Wayne Whitman from MDARD has agreed to attend a private meeting in Muskegon to discuss the proposed ordinance in the context of the Right to Farm Act at 2:30 pm on December 8th, with city staff and invited guests only. The public will not be allowed to attend.
Joshua EldenBrady, resident of Muskegon, provides this overview:
Joshua S. EldenBrady
Remember the headlines from Oak Park a few years back threatening a resident with jail for growing a vegetable garden in her yard? “Oak Park Hates Veggies.” Thankfully that is not the trend. In recent years, cities across the state have been working to find a way to integrate urban farming as a new type of much need green space and cities across the country, some as large as San Francisco, are spending significant amount of money on tax credits to encourage property owners to keep some vacant lots as urban farms.
While legal hurdles exist, most cities have been working hard to encourage more green space and local food production. Detroit is a prime example of a large city struggling with how to work with state law to craft a well formed local food policy. Detroit spent several years carefully crafting an urban farming ordinance that welcomed local farms and gardens as a regulated use for many of the city’s numerous vacant properties.
It is this backdrop of progress that makes Muskegon Michigan stand in such sharp contrast. In 2010, a group of citizens pushed for the city to formally allow community gardens (previously illegal) in the city. This group worked with city staff to write a new ordinance. The ordinance allowed for any individual or group of individual to grow produce anywhere in the city so long as certain conditions were met. The version given to the work group encouraged those gardens to sell at the city farmers market. Somewhere between a stakeholder meeting and the final version, that language was removed.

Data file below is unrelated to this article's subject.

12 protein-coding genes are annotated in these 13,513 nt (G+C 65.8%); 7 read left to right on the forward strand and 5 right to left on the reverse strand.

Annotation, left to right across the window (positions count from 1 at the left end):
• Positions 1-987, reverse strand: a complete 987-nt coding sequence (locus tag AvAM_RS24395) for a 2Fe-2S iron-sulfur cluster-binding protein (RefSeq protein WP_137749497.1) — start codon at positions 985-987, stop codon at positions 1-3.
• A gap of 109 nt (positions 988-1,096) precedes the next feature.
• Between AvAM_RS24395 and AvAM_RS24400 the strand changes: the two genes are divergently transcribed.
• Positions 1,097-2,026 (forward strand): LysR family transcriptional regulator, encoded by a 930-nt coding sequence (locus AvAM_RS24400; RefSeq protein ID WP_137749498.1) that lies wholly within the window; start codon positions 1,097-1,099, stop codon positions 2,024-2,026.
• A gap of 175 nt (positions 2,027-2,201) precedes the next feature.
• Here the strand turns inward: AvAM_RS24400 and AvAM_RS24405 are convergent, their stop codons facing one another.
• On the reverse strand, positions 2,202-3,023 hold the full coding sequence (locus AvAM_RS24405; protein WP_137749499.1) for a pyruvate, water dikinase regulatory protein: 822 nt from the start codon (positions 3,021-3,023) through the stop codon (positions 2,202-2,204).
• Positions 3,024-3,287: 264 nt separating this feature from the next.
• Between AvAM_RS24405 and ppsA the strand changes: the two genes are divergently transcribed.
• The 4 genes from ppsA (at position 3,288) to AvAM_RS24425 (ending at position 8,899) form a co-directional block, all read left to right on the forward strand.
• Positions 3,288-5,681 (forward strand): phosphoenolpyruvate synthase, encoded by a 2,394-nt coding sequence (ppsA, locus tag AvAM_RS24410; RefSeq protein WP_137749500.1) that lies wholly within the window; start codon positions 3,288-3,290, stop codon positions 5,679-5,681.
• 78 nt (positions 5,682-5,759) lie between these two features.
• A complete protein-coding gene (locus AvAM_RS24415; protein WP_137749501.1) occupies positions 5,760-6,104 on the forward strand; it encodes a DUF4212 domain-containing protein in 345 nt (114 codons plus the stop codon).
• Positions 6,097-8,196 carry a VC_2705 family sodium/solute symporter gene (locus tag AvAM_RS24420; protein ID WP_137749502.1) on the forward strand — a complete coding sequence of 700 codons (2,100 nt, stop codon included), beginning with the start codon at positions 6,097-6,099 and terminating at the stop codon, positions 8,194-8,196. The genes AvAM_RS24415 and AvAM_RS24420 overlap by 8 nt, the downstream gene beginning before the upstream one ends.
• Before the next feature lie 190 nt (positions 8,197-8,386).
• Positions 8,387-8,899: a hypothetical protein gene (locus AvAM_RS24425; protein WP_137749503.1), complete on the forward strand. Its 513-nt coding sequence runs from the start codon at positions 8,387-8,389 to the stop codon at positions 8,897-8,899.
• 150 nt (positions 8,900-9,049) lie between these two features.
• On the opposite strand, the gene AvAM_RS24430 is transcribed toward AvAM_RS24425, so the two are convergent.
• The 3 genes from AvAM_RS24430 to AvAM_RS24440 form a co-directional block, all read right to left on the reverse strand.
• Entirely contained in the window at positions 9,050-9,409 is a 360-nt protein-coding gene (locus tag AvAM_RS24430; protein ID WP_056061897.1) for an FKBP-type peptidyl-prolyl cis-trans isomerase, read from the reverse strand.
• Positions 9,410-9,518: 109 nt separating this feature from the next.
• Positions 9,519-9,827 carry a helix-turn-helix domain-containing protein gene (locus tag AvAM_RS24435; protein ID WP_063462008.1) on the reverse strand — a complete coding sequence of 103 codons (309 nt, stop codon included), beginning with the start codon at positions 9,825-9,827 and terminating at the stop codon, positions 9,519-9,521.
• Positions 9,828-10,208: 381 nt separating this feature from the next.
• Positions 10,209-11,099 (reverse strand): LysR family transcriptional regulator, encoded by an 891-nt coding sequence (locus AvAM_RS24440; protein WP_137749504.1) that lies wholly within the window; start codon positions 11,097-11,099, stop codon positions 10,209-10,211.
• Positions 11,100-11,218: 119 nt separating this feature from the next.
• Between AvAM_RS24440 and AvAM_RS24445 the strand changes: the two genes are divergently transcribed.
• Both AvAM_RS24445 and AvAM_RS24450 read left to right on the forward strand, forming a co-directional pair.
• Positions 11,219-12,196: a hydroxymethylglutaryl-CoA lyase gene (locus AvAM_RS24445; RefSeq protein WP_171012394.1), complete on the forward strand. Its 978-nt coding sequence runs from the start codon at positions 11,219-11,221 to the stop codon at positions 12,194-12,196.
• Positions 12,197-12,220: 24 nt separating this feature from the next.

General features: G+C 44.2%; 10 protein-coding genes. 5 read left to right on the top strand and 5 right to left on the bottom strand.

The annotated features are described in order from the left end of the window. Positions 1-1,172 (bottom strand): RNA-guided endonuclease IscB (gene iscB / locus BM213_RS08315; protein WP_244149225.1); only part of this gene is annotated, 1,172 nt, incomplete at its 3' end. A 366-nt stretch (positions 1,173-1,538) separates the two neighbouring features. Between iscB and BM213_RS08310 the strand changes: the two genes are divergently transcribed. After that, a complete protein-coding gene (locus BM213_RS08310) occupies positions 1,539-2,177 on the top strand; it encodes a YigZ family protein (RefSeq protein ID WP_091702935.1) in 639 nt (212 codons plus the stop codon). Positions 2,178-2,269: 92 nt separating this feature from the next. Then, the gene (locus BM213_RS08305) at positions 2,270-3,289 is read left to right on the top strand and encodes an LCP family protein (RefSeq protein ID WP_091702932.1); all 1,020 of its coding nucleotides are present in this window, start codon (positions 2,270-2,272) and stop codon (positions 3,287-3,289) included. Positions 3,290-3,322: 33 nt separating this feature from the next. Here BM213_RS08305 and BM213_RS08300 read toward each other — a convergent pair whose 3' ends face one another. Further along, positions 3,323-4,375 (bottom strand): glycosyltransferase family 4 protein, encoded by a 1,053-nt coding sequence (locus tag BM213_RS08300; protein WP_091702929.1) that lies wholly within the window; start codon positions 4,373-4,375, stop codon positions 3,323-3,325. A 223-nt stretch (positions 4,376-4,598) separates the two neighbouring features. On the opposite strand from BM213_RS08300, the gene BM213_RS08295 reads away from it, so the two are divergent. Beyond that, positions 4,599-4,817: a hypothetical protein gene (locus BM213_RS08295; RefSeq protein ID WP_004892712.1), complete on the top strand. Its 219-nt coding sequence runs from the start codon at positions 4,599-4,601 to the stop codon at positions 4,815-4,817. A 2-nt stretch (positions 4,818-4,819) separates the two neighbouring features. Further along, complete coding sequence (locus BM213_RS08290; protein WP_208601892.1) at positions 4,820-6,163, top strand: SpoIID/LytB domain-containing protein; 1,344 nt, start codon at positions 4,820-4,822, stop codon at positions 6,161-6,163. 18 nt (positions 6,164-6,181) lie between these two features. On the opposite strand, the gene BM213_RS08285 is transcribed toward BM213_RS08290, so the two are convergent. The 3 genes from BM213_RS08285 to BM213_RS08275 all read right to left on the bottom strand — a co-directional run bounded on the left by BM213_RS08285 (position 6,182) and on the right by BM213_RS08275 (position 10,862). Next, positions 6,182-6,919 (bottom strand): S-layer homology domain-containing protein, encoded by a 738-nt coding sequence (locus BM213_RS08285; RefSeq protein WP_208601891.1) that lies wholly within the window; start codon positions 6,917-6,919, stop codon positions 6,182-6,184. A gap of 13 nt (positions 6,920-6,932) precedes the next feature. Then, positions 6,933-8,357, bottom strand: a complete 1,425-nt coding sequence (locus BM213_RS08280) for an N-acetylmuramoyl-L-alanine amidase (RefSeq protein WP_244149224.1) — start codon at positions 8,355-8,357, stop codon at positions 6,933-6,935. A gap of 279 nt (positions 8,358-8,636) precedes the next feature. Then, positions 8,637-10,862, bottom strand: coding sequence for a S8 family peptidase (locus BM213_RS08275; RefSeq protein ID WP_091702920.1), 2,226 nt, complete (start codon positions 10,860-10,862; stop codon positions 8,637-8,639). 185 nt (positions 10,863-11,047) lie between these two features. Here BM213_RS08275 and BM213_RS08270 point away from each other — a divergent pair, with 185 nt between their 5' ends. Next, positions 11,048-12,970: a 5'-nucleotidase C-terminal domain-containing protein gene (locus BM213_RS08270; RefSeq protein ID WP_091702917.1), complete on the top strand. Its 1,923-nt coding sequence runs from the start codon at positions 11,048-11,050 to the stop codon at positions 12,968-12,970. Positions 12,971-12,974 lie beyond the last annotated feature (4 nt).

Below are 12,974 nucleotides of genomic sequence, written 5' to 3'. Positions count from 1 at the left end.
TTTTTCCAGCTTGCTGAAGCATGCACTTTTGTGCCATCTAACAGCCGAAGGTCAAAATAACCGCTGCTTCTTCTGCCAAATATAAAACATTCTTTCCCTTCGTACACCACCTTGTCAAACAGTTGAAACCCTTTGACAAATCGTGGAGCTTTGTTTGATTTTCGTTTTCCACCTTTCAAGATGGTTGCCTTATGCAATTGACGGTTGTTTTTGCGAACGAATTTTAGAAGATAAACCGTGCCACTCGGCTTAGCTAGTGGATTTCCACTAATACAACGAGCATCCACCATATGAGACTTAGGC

At the start of 2013, one large non-profit operations (McLaughlin Grows Urban Farm) existed in Muskegon selling produce through CSA shares and through several local venues. During the year, one new operation (operated by individuals as sole proprietors) and one expanding operation (a community garden with new grant funding to sell door to door in a low income neighborhood) applied to the city for permits for new operations. Suddenly the city government that had encouraged sales at the work group in 2010 took a very different tone.
Since the language encouraging sales had been removed from the final version of the community gardening ordinance, the city said that no one was allowed to sell. The Zoning Board of Appeals stated that they could not allow a farming operation because it might spread to other areas of the city and farming in the city was “unacceptable.” The city management (staff and previous city manager) and legal counsel stated that the city would not even consider allowing urban farming of any kind because that was not the direction the city wanted to go and Right to Farm made it impossible. A similar sentient was echoed in 2014 by the Planning Commission as well as by several members of the City Commission.